Survey: International Student Enrollment

Survey: International Student Enrollment
At U.S. Colleges Leveling Off This Fall

Educators urge national policy on international education

NEW YORK
The results of a snapshot survey by several higher education and international education organizations released recently suggest a leveling off of overall international student enrollments at U.S. colleges and universities this fall.

Thirty-four percent of respondents reported an increase in overall international student enrollments compared with last year, while 33 percent reported a decline. At institutions with more than 1,000 international students, 43 percent of respondents reported a decline in overall numbers, while 33 percent reported an increase. Among those institutions that enroll both undergraduate and graduate students, those that reported a decline indicated that it was more evident at the undergraduate level.

At the same time, the survey suggested some growth in the number of new international students. Forty percent of survey respondents reported that their numbers of new international students rose this year when compared to last year, while 34 percent reported that new international enrollments had stayed about the same and 26 percent reported a decline. Among the respondents that enroll more than 1,000 international students, about half (51 percent) reported an increase in new international students over last year.

“While this latest survey suggests some positive signs, the fact remains we have not yet been able to return to a situation of growth in the overall numbers,” says NAFSA: Association of International Educators executive director and CEO Marlene M. Johnson. “For the sake of our ability to promote fundamental national interests, this must change. In order to lead in today’s world, to compete successfully in the sciences and technology and to engage the global community, we urgently need a national policy on international education.”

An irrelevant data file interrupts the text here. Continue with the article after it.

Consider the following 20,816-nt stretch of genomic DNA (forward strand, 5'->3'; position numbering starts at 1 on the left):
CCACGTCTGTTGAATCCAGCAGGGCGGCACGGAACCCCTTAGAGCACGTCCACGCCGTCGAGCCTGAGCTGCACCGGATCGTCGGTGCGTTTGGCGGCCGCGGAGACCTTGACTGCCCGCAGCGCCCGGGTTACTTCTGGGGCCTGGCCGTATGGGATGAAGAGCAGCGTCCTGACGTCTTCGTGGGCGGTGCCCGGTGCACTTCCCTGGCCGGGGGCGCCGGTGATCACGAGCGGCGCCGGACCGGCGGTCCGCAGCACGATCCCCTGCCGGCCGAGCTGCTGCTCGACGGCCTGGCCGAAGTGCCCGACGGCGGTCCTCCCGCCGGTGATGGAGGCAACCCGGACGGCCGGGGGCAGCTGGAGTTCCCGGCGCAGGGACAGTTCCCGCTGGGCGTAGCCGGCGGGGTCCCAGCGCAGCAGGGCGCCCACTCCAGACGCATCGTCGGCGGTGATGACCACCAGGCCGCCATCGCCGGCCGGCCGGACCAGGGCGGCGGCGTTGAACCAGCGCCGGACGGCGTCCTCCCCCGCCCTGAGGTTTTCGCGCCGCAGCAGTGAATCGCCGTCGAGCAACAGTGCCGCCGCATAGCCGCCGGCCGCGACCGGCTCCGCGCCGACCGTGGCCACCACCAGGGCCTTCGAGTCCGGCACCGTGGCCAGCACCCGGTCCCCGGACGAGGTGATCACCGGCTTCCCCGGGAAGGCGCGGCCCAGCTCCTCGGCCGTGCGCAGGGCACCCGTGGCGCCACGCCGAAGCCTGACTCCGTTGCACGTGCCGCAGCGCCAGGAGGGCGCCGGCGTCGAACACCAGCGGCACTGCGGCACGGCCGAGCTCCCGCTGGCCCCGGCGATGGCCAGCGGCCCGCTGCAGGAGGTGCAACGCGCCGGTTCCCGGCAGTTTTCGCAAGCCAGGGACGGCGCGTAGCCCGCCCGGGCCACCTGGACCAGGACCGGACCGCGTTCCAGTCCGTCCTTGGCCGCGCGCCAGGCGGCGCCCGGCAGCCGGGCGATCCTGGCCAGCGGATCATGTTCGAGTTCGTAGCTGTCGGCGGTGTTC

The survey indicates that new international student enrollments from selected major sending countries appear mostly unchanged over last year, with some notable exceptions: More institutions reported increases than declines in the number of new students from China (29 percent reported increases, while 20 percent reported declines) and Korea (36 percent reported increase, while 17 percent reported declines). The survey also indicates declines in enrollments of new international students from countries including Indonesia (20 percent reported a decline and 13 percent reported an increase) and Pakistan (20 percent reported a decline and 14 percent reported an increase).

The online survey of nearly 1,000 U.S. colleges and universities was conducted in October by the American Association of Community Colleges, the American Council on Education, the Association of American Universities, the Council of Graduate Schools (CGS), the Institute of International Education, NAFSA and the National Association of State Universities and Land-Grant Colleges.

A recent report released by CGS indicates that international student admissions to U.S. graduate schools increased by 3 percent between 2004 and 2005, despite a 5 percent decline in applications by prospective international graduate students this spring. CGS further reports that while total international graduate enrollments are still down this year, first-time international graduate student enrollment has increased 1 percent over last year. These findings are consistent with the apparent growth in the numbers of new international students indicated in the 2005 joint enrollment survey. Overall, the latest statistics suggest a flattening of international student enrollments, after years of steady increases during the period before 2003. 

The full results of the 2005 snapshot enrollment survey are available at <www.opendoors.iienetwork.org>.



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